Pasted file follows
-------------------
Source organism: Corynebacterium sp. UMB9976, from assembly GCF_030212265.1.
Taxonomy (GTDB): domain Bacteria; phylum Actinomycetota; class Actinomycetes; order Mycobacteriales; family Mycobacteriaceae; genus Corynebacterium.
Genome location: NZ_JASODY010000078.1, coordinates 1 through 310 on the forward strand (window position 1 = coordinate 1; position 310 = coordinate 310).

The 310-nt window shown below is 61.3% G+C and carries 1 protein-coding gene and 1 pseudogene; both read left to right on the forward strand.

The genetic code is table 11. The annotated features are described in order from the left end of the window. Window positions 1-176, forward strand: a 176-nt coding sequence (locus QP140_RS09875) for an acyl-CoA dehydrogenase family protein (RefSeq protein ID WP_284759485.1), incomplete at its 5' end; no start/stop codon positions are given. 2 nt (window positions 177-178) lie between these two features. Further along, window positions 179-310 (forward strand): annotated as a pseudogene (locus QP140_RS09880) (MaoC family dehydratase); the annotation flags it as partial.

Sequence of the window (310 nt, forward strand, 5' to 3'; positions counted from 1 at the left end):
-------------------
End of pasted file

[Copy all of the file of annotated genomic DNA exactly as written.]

Source organism: Corynebacterium sp. UMB9976, from assembly GCF_030212265.1.
Taxonomy (GTDB): domain Bacteria; phylum Actinomycetota; class Actinomycetes; order Mycobacteriales; family Mycobacteriaceae; genus Corynebacterium.
Genome location: NZ_JASODY010000078.1, coordinates 1 through 310 on the forward strand (window position 1 = coordinate 1; position 310 = coordinate 310).

The 310-nt window shown below is 61.3% G+C and carries 1 protein-coding gene and 1 pseudogene; both read left to right on the forward strand.

The genetic code is table 11. The annotated features are described in order from the left end of the window. Window positions 1-176, forward strand: a 176-nt coding sequence (locus QP140_RS09875) for an acyl-CoA dehydrogenase family protein (RefSeq protein ID WP_284759485.1), incomplete at its 5' end; no start/stop codon positions are given. 2 nt (window positions 177-178) lie between these two features. Further along, window positions 179-310 (forward strand): annotated as a pseudogene (locus QP140_RS09880) (MaoC family dehydratase); the annotation flags it as partial.

Sequence of the window (310 nt, forward strand, 5' to 3'; positions counted from 1 at the left end):